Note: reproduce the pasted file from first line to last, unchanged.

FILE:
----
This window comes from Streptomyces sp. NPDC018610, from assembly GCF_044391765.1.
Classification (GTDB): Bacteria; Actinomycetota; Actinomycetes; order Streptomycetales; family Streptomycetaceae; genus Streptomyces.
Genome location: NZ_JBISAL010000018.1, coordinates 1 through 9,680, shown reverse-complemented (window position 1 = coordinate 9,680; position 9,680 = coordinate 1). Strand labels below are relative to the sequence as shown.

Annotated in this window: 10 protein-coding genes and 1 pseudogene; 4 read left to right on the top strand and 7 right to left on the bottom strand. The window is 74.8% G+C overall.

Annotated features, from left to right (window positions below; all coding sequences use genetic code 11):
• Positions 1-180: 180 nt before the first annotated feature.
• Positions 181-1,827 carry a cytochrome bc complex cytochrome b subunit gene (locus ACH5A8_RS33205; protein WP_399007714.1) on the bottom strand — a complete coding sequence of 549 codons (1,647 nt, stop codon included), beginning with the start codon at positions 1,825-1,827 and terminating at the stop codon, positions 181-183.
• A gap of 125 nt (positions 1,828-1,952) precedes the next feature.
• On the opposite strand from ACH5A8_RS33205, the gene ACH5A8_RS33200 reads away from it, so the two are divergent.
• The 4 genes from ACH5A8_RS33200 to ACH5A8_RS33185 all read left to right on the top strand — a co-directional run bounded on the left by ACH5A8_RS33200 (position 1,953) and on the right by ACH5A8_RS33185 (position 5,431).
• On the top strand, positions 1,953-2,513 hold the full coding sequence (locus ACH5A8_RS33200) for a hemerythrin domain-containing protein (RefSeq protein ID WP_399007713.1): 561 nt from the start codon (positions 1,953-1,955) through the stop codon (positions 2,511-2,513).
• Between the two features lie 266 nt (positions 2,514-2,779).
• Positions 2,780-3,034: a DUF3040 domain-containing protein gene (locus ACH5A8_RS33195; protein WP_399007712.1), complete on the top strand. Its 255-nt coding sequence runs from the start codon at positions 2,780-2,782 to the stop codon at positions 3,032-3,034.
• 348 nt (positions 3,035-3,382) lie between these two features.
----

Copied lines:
This window comes from Streptomyces sp. NPDC018610, from assembly GCF_044391765.1.
Classification (GTDB): Bacteria; Actinomycetota; Actinomycetes; order Streptomycetales; family Streptomycetaceae; genus Streptomyces.
Genome location: NZ_JBISAL010000018.1, coordinates 1 through 9,680, shown reverse-complemented (window position 1 = coordinate 9,680; position 9,680 = coordinate 1). Strand labels below are relative to the sequence as shown.

Annotated in this window: 10 protein-coding genes and 1 pseudogene; 4 read left to right on the top strand and 7 right to left on the bottom strand. The window is 74.8% G+C overall.

Annotated features, from left to right (window positions below; all coding sequences use genetic code 11):
• Positions 1-180: 180 nt before the first annotated feature.
• Positions 181-1,827 carry a cytochrome bc complex cytochrome b subunit gene (locus ACH5A8_RS33205; protein WP_399007714.1) on the bottom strand — a complete coding sequence of 549 codons (1,647 nt, stop codon included), beginning with the start codon at positions 1,825-1,827 and terminating at the stop codon, positions 181-183.
• A gap of 125 nt (positions 1,828-1,952) precedes the next feature.
• On the opposite strand from ACH5A8_RS33205, the gene ACH5A8_RS33200 reads away from it, so the two are divergent.
• The 4 genes from ACH5A8_RS33200 to ACH5A8_RS33185 all read left to right on the top strand — a co-directional run bounded on the left by ACH5A8_RS33200 (position 1,953) and on the right by ACH5A8_RS33185 (position 5,431).
• On the top strand, positions 1,953-2,513 hold the full coding sequence (locus ACH5A8_RS33200) for a hemerythrin domain-containing protein (RefSeq protein ID WP_399007713.1): 561 nt from the start codon (positions 1,953-1,955) through the stop codon (positions 2,511-2,513).
• Between the two features lie 266 nt (positions 2,514-2,779).
• Positions 2,780-3,034: a DUF3040 domain-containing protein gene (locus ACH5A8_RS33195; protein WP_399007712.1), complete on the top strand. Its 255-nt coding sequence runs from the start codon at positions 2,780-2,782 to the stop codon at positions 3,032-3,034.
• 348 nt (positions 3,035-3,382) lie between these two features.